Groundbreaking study shows screen time physically changes kid’s brains

“Smartphones, tablets and video games are physically changing the brains of adolescents, early results from an ongoing $300 million study funded by the National Institute of Health have shown, according to a report by “60 Minutes,” Lisa Lee reports for Bloomberg. “In brain scans of 4,500 children, daily screen usage of more than seven hours showed premature thinning of the brain cortex, the outermost layer that processes information from the physical world.”

“Though the difference was significant from participants who spent less screen time, NIH study director Gaya Dowling cautioned against drawing a conclusion,” Lee reports. “‘We don’t know if it’s being caused by the screen time. We don’t know if it’s a bad thing,’ Dowling said, according to an advance transcript provided by CBS network. ‘It won’t be until we follow them over time that we will see if there are outcomes that are associated with the differences that we’re seeing in this single snapshot.'”

Read more in the full article here.

“Dr. Dimitri Christakis who is lead author of the latest screen time guidelines for children by the American Academy of Pediatrics… tells Anderson Cooper that toddlers are increasingly using mobile devices to self-soothe, rather than learning to do that on their own,” Guy Campanile reports for CBS News. “He warned that interaction with a parent or caregiver is being replaced by technology, and his guidance for parents is simple: Toddlers ‘need laps more than apps.'”

“Many more discoveries are expected as the data the NIH collects is made available to researchers around the world. But it may take many more years before scientists can solve the chicken-and-egg paradox at the heart of screen time’s impact: Does screen time shape a child’s brain, or is it a kid’s brain that shapes how much time is spent on screens?” Campanile reports. “All of the brain researchers we spoke to agreed that by the time they figure out the answer, there’s a good chance a new technology will have come along to replace the gizmo that commands my son’s attention. As one researcher told us, ‘Silicon Valley always moves faster than science.'”

Read more in the full article here.

MacDailyNews Take: The human brain is a marvel of adaptation.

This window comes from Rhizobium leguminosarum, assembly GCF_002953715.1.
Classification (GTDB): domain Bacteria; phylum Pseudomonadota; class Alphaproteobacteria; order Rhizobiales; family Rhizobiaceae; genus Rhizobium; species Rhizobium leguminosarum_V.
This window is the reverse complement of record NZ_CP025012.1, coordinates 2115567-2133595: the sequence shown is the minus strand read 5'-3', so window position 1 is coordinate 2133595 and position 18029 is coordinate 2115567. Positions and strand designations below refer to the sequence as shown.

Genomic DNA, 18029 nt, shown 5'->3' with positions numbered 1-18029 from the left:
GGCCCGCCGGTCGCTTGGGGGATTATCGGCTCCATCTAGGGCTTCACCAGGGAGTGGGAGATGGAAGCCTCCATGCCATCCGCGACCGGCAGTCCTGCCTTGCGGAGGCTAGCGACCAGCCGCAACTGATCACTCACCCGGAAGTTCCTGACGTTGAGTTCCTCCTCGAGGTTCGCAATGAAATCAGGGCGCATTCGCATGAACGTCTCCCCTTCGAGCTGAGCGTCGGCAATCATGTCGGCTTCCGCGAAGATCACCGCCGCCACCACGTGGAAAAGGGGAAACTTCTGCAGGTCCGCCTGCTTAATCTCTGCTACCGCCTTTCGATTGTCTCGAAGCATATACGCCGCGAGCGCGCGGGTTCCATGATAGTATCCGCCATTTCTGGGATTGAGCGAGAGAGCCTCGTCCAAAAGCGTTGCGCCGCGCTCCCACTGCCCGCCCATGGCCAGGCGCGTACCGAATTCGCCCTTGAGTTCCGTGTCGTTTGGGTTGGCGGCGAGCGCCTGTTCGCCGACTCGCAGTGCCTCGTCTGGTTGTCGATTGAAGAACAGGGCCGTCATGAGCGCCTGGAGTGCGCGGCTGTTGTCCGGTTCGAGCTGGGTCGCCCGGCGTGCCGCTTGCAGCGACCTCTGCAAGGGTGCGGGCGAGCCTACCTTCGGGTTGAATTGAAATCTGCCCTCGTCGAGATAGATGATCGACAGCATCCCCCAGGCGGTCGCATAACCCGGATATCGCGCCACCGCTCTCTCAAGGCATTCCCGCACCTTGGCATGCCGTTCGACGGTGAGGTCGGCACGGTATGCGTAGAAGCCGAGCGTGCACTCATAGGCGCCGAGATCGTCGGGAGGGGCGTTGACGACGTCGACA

Again, it’s not known if screen time is good or bad or indifferent, just that very heavy users (over 7 hours per day) show physical changes in brain scans.

Regardless: Good parenting is good parenting.

For even more proof that Steve Jobs was an unparalleled visionary (as if we needed any), from The New York Times, September 10, 2014, Nick Bilton recounts a conversation he had with Steve Jobs in late 2010:

Bilton: So, your kids must love the iPad?
Jobs: They haven’t used it. We limit how much technology our kids use at home.

“Since then, I’ve met a number of technology chief executives and venture capitalists who say similar things: they strictly limit their children’s screen time, often banning all gadgets on school nights, and allocating ascetic time limits on weekends,” Bilton reported. “I was perplexed by this parenting style. After all, most parents seem to take the opposite approach, letting their children bathe in the glow of tablets, smartphones and computers, day and night.”

Bilton reported, “Yet these tech C.E.O.’s seem to know something that the rest of us don’t.”

Read more in the full article here.

SEE ALSO:
Has Steve Jobs’ iPhone destroyed a generation? – August 3, 2017
Steve Jobs was a low-tech parent – September 11, 2014

6 Comments

  1. “…300 million ongoing study……..In brain scans of 4,500 children with daily screen usage of more than seven hours showed premature thinning of the brain cortex, the outermost layer that processes information from the physical world….. difference is significant……”

    “We don’t know if it’s being caused by the screen time.”

    Ummmm… Was there a control group?

    Head line
    ‘Ground breaking study showes screen time physically changes kids brains’
    Study:
    “We don’t know if it’s being caused by the screen time.”

    What is the point of this report on an inconclusive study at this point and the misleading or ACTUALLY FALSE headline .

    Joirnalism in shambles … and this is 60 mins.. 🤦‍♂️

    1. Journalism is Shambles ….
      And getting worse by the day..

      From health to finance to politics to science ….etc….
      Just throw anything u like out there.. you are not accountable…
      The new norm.

      1st amendment badly needs to be amended itself.

  2. Of course it changes the brain, no matter what “it” is. Learn to juggle and it measurably changes your brain. The change is the result of your brain adapting to new demands. Learning to drive changes your brain, learning long division changes your brain. Cool, right? And I will generously allow the NIH have the news flash for free, no megabucks required.

  3. On the one hand, I encourage such initiatives and it would be interesting for me to read all the documents on this study. On the other hand, the phrase that they cannot fully link the reactions of the brain and the influence of the screens, which negates all research, is confusing. I would advise them to work with essay writer in order to process the materials, adequately describe the course of the experiment and substantiate the results (if it’s really possible). The description of the experiment is no less important than the experiment itself.

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